I woke up Sunday morning around 7:30, and within minutes I was filled with rage.
Rage at once again, a mass shooting on American soil, by a person using weapons only military should be allowed to possess. A man raging against the world, against gay people, against our values, and mowing down more than 100 people, killing 50.
Last time there was a mass shooting I wrote in this space that I was numb to it, and trying to remain hopeful. Two mass shootings ago I was angry and pissed off, and that’s where I was Sunday. I don’t care if the perpetrator of this heinous act did what he did at Pulse nightclub because he hates gay people, or because he sympathized with ISIS
And my rage barely subsided all day when I thought about the horrible tragedy, and how incredibly frightening it must have been to be in that club. And my rage reached new levels when I read “our thoughts and prayers are with the victims” statements from men like Ted Cruz and Mike Huckabee, who absolutely demonize and spew hatred at lesbian and gay people constantly, yet now more than four dozen of them are dead and suddenly they give a fuck.
So I was mad, and feeling helpless, and knowing that once again, absolutely nothing will change in America even after the worst mass shooting in our nation’s history.
Then at 8 p.m., the Tony Awards started. And host James Corden did a fabulous opening number talking about inclusion, and how diversity is a good thing, and for the next few hours a theater community that welcomes and becomes a safe refuge for so many gay, lesbian and transgender people was a cornucopia of joy, and good feelings.
Lin-Manuel Miranda, the genius behind “Hamilton,” gave a fantastic acceptance speech that ended like this:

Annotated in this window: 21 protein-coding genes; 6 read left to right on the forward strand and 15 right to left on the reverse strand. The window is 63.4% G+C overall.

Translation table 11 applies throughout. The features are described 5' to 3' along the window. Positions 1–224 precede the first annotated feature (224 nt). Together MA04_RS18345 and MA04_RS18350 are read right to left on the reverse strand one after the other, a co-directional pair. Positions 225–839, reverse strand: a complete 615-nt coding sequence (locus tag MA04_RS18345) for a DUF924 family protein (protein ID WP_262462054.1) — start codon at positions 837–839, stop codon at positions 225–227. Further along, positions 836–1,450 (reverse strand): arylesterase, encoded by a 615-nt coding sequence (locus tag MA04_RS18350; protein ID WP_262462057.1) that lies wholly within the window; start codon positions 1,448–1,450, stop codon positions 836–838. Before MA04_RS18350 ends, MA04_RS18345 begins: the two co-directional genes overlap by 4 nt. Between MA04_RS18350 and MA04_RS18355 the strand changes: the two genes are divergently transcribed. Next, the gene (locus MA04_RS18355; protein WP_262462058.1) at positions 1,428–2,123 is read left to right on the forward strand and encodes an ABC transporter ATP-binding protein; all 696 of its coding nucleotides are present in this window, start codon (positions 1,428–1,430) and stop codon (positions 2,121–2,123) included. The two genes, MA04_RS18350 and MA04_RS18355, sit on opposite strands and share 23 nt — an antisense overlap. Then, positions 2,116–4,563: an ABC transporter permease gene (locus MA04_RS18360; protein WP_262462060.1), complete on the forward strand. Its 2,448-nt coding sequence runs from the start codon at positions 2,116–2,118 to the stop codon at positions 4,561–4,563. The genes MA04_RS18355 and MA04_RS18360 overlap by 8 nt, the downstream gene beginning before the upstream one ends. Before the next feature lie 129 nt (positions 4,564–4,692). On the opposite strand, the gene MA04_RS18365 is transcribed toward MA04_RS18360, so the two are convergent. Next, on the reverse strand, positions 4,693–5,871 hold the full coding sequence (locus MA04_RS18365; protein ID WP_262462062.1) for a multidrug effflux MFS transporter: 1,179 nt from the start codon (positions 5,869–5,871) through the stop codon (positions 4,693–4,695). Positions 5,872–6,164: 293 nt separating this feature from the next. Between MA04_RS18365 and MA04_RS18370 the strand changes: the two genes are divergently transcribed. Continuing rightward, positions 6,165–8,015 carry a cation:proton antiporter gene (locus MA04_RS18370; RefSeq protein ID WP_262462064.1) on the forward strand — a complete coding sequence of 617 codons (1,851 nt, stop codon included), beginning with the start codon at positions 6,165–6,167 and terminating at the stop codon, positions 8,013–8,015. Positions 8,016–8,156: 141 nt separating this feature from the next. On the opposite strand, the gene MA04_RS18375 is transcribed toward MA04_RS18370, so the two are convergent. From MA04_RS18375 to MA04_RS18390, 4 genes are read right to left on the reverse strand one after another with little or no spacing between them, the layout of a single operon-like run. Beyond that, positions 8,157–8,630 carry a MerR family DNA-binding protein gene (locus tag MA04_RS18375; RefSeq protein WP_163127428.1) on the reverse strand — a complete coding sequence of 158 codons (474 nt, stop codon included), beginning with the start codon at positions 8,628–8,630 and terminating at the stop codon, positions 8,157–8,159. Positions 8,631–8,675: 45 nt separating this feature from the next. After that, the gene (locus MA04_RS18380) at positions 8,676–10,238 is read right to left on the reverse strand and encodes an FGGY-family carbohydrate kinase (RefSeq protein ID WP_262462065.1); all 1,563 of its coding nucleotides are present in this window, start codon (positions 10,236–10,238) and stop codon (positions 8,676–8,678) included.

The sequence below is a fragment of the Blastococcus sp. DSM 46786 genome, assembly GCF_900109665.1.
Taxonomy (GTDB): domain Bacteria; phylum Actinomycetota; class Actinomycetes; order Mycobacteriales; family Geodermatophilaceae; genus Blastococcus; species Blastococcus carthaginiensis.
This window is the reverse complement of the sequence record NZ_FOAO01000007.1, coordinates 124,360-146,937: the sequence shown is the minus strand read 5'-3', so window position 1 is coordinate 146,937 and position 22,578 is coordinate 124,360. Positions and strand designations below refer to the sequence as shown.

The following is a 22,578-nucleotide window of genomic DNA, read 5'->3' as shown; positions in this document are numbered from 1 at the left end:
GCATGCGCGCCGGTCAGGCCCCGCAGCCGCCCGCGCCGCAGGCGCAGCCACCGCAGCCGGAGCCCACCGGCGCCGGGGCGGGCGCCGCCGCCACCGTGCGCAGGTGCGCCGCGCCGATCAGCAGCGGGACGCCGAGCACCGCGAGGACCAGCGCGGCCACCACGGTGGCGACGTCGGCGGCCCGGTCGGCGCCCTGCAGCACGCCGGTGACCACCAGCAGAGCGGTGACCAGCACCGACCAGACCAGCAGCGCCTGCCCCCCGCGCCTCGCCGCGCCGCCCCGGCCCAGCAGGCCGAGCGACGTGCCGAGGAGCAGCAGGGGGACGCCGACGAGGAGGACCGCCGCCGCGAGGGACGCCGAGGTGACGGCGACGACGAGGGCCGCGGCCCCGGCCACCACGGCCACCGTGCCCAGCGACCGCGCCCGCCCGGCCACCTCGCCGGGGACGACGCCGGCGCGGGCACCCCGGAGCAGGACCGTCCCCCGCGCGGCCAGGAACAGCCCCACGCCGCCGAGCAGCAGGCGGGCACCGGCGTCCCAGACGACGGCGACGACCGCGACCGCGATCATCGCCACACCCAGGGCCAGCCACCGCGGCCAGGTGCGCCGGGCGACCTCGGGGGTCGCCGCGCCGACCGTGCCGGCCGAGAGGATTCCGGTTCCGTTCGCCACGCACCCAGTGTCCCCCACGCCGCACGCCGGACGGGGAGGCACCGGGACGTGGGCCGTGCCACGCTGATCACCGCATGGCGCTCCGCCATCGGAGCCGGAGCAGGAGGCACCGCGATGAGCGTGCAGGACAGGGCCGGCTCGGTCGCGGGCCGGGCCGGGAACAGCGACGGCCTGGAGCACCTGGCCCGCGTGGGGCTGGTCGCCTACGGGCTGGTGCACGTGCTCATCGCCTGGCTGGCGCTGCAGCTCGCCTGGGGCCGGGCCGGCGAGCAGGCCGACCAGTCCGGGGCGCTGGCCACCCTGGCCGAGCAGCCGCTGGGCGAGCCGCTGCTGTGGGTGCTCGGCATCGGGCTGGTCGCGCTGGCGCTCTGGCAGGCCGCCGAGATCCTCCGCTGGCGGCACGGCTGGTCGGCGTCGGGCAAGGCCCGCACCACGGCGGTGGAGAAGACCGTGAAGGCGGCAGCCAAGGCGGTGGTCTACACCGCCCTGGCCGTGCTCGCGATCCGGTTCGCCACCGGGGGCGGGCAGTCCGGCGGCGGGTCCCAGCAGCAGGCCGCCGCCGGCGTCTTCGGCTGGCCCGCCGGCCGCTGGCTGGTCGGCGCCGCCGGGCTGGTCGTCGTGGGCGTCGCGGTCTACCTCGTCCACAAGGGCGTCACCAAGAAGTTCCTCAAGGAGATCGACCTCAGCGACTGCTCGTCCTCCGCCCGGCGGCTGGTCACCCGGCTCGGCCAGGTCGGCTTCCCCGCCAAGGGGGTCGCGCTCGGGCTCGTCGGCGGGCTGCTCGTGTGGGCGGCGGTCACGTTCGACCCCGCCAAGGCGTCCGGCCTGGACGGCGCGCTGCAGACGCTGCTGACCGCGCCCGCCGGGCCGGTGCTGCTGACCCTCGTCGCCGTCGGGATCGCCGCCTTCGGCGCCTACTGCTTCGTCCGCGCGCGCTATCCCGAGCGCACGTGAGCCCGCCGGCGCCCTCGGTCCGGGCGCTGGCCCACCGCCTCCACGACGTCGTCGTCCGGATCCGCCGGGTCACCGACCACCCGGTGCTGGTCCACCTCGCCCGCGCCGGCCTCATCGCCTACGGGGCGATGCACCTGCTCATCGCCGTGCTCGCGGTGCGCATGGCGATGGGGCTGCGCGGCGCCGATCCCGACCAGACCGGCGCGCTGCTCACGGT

“We lived through times when hate and fear seemed stronger,
we rise and fall and light from dying embers, remembrances that
hope and love last longer.
And love is love is love is love is love is love is love is love…
It cannot be killed or swept aside.”
And awards were handed out and heartfelt speeches made, and tributes to the Orlando victims were offered, and I smiled through much of it.
On such a tragic day, a day that usually leads to feeling such helplessness, it was wonderful to be reminded, by brilliant actors and actresses on the Beacon Theatre stage, that love ALWAYS wins over hate.
Every damn time.
**Next up, there was a hell of a Stanley Cup finals hockey game played Sunday night, which I watched during Tonys commercials and then saw the whole third period.
The Sharks and Penguins played the whole game like their hair was on fire, and if only the choppy ice had cooperated (it’s June in San Jose, can’t really expect good ice) the score could easily have been 6-5. Pittsburgh is the new Stanley Cup champion, and man it
Couple quick thoughts on the Penguins’ Stanley Cup win:
— Sidney Crosby, hated by so many hockey fans (including me), is just a sensational player. His puckhandling, his vision, he’s been so good for so long that you take him for granted. But this guy almost had his career ended by concussions a few years ago, so to see him playing at this level again is something else.
— Mike Emrick. I mean, what more can you say about the best play-by-play announcer in any sport? He was just so much fun to listen to Sunday night.
— The Sharks have just about put to bed their reputation as playoff chokers, right? What a fantastic playoff run they had. Absolutely nothing to be ashamed of.
— Gordie Howe, maybe the second-greatest hockey player ever (some blonde dude named Gretzky was better), died on Friday. So many great stories were told by the hockey writers who knew him; I loved this Michael Farber essay on Howe on SI.com, and Canadian hockey legend Roy MacGregor also had a great story and video here as well. In McDonald’s piece, we hear a wonderful anecdote about Howe once picking an opponent up off the ice by his nostrils. And oh yeah, Gordie was still playing pro hockey at age 51. Fifty-one!
Rest in Peace to a legendary player.
**Finally today, wanted to end on an uplifting note. Friday was Muhammad Ali’s funeral, and as you expect, so many luminaries were in attendance.
Billy Crystal gave one of the eulogies, and he was just pitch-perfect. His humor, emotion and words were outstanding. Watch this and again, appreciate how much love and goodness there is in the world.
Billy’s the best.